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A safe and balanced society

In Denmark there is a strong regard for the common good. Freedom for the individual, equal opportunities, respect and tolerance are core values

STDK. Students working at computer in Lab

When you live in Denmark, you can enjoy a balanced lifestyle with time for both work and leisure. And while there is a strong respect for the community, there is also a strong emphasis on personal freedom and the opportunity to pursue and fulfill individual potential.

Freedom for the individual

Freedom for the individual, equality, respect, tolerance and a strong sense of mutual trust are core values in Denmark. This is also reflected in the way we organise our workplaces and educate our youth.

Equal opportunity

Denmark is one of the most egalitarian societies in the world. The Danish welfare model ensures a healthy work-life balance as well as free education and healthcare for all. As an international student in Denmark you too will benefit from our efficient public services.

Equal rights

STDK. Family playing

Danish law guarantees freedom of religion and prohibits discrimination based on gender, race, religious belief or sexual orientation. A large majority of Danes are members of the Evangelical Lutheran Church, supported by the Danish state. Nonetheless, most Danes view the church as a cultural institution and religious discussions are not very predominant in the public debate.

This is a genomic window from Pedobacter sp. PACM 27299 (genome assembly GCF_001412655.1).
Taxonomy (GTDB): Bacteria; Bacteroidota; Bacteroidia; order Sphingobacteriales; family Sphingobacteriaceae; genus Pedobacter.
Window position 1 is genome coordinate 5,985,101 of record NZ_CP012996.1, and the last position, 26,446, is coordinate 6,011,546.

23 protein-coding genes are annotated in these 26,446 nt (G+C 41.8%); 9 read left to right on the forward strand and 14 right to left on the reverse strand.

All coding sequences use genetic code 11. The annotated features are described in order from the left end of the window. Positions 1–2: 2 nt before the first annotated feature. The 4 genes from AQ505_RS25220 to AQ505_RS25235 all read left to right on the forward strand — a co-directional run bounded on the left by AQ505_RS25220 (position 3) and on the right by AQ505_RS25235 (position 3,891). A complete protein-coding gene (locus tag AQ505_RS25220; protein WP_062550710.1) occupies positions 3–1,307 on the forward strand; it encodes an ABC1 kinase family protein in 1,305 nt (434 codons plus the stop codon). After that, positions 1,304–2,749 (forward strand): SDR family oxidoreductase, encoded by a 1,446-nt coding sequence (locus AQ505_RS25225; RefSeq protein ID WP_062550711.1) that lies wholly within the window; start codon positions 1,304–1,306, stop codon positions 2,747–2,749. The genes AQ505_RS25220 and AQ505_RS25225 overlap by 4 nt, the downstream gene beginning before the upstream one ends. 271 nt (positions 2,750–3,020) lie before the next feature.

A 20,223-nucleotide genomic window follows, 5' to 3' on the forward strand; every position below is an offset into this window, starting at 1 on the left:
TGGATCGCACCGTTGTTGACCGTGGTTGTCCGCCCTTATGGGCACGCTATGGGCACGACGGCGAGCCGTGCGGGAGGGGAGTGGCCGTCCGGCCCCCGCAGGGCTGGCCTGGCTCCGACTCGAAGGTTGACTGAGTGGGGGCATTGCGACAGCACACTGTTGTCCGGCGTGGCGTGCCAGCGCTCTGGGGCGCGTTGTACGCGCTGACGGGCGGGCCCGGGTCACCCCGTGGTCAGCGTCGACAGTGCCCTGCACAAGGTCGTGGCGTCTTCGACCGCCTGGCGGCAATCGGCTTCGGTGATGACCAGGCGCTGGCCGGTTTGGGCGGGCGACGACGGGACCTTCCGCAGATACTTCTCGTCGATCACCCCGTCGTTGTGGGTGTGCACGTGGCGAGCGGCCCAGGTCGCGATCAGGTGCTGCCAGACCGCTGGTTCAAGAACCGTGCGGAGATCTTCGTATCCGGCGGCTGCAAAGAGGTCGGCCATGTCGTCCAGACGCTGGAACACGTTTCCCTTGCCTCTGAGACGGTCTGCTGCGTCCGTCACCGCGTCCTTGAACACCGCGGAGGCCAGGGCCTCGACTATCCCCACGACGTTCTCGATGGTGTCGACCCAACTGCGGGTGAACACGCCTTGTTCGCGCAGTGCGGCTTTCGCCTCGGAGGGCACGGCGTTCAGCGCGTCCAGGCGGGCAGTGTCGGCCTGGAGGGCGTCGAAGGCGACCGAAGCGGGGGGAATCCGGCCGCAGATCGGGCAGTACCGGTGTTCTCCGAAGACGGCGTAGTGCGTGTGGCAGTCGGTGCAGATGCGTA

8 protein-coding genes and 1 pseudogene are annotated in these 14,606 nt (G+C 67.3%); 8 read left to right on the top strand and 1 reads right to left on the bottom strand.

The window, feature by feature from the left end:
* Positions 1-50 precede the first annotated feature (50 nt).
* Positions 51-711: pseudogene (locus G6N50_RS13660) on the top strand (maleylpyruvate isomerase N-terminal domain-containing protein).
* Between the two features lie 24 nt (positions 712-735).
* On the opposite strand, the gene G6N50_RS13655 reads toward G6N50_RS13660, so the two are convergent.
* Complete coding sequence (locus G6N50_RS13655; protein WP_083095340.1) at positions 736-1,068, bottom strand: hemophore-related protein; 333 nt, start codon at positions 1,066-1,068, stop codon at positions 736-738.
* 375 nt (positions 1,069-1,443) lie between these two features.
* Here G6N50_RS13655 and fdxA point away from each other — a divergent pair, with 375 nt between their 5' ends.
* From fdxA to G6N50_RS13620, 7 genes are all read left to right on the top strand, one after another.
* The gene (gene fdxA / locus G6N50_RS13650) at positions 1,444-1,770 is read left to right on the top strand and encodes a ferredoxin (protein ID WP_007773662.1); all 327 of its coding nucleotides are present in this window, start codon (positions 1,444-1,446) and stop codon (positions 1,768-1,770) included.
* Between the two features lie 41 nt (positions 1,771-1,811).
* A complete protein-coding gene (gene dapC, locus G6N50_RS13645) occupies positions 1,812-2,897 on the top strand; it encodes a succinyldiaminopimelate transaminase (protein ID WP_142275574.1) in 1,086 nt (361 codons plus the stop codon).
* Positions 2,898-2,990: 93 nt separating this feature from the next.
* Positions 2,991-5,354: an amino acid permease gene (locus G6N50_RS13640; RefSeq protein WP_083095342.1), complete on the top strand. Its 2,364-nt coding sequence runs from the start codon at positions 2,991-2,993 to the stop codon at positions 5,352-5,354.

A safe and family-friendly society

Denmark is a family-friendly society where children and their parents enjoy plenty of cultural activities and easy access to nature, beaches and sports facilities. Danish cities are bicycle-friendly and green. And with Denmark’s low crime rate, children can roam freely and even walk themselves to school.

Some world rankings for Denmark, 2010-2012

Work-life balance

A core value in Danish society is maintaining a balanced work and family life. According to the OECD, people in Denmark devote more time than the OECD average to socialising with friends, family, sports, hobbies and games.

The official working week is 37 hours. If you work overtime, you will usually be compensated financially or given time off from work instead. As an employee you are entitled to five weeks vacation and to take leave with full pay on the first day that your child is sick.

The work culture in Denmark is team-oriented, informal and based on open dialogue between management and employees. And in-job training enjoys high priority at most workplaces, including university level courses.

As an international student you too will enjoy the opportunity to work in Denmark during your studies. And you will have the opportunity to seek full-time employment in Denmark when you have completed your studies here.

See also: - the official website of Denmark - information about working in Denmark - tourist information for visitors to Denmark